Cost: The Holton H178 sells for $3,349 new.

       View on eBay >>


Also consider: For players seeking a more focused sound like the H178, we recommend looking at the Yamaha 667. For more on Holton French horns see our full guide.


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Paxman 23 Reviews

4.5 / 5 Overall
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Pros

-Tone centers well
-Rich tone quality
-Strong projection

Cons

-Less flexible pitch

Summary

Paxman's interpenetration of the Geyer-style horn design, the 23 still retains some of the traditional Paxman horn design features including the "Merewether system" which allows air the flow in the same direction on both F and Bb horns. This hybrid design gives the 23 some of the best qualities of the Geyer horns while also compensating for some typical weaknesses of Geyer horns such as slippery slurring and volume limitations. The result is a horn with the typical solid, silky Paxman sound that some players may find easier to handle especially in the upper registers along with a great ability to center notes. Used professionally in many orchestras, the the 23 projects quite well without sounding sloppy at high volumes. One of its advantages is also a disadvantage for some players: the well-centered notes lock in, which may seem too limiting for the player seeking seeking more tonal flexibility. This horn comes in 3 size variations: 23M, medium; 23E, Europa; 23A, American (New World). Click here to hear a professional, Tim Thorpe, playing the 23.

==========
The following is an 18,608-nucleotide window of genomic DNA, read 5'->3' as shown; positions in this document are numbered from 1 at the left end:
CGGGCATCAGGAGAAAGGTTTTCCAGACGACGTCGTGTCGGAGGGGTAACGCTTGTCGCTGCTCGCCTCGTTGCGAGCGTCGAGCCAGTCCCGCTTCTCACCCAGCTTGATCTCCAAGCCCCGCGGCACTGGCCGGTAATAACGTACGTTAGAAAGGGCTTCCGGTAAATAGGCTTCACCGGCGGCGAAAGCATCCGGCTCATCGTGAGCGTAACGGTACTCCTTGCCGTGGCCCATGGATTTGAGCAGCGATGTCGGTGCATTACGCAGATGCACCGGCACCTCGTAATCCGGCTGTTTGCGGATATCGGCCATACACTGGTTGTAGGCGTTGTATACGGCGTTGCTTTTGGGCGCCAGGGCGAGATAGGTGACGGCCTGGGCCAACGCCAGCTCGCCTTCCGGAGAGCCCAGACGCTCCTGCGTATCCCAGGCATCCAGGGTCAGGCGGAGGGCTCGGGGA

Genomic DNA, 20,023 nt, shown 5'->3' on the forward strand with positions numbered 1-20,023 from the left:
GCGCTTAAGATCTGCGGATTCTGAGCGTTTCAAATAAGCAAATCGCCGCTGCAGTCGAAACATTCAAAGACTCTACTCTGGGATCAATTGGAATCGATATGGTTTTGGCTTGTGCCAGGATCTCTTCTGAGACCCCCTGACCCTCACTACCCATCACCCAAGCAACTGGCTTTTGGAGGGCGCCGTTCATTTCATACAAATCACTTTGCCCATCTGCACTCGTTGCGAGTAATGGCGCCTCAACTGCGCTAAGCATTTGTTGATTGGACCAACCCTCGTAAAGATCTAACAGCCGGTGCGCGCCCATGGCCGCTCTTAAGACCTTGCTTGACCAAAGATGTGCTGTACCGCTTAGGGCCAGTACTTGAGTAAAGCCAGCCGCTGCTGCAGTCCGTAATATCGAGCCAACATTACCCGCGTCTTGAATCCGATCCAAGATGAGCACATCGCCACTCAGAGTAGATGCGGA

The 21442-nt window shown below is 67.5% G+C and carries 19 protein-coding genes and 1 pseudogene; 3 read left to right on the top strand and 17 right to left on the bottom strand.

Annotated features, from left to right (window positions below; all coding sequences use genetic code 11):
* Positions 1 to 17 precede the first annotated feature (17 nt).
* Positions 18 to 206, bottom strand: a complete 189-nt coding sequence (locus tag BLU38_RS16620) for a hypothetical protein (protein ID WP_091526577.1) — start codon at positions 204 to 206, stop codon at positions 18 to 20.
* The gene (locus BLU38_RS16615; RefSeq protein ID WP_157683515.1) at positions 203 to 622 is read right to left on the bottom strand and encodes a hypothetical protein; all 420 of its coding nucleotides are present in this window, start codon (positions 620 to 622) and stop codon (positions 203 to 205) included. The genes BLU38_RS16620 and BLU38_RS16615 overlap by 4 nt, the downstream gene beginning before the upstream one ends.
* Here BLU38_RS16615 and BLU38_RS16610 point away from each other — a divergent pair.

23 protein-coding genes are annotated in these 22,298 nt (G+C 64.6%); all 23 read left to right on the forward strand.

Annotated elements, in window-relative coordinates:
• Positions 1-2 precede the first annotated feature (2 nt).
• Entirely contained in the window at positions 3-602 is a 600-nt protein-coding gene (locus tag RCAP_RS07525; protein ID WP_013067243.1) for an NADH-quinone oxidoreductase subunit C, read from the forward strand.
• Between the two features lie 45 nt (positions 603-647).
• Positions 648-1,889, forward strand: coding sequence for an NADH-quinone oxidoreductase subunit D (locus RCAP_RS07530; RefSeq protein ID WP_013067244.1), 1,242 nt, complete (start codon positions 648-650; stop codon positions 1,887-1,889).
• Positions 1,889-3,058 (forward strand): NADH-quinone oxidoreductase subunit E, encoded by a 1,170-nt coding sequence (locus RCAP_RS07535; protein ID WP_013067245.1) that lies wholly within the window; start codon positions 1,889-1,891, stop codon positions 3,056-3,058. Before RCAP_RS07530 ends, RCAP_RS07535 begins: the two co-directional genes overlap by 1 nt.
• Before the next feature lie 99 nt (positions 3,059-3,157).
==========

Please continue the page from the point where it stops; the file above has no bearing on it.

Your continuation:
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Holton H180 Review

3.9 / 5 Overall
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Pros

-Dark, resonant tone
-Good build quality

Cons

-Less responsive than H179

Summary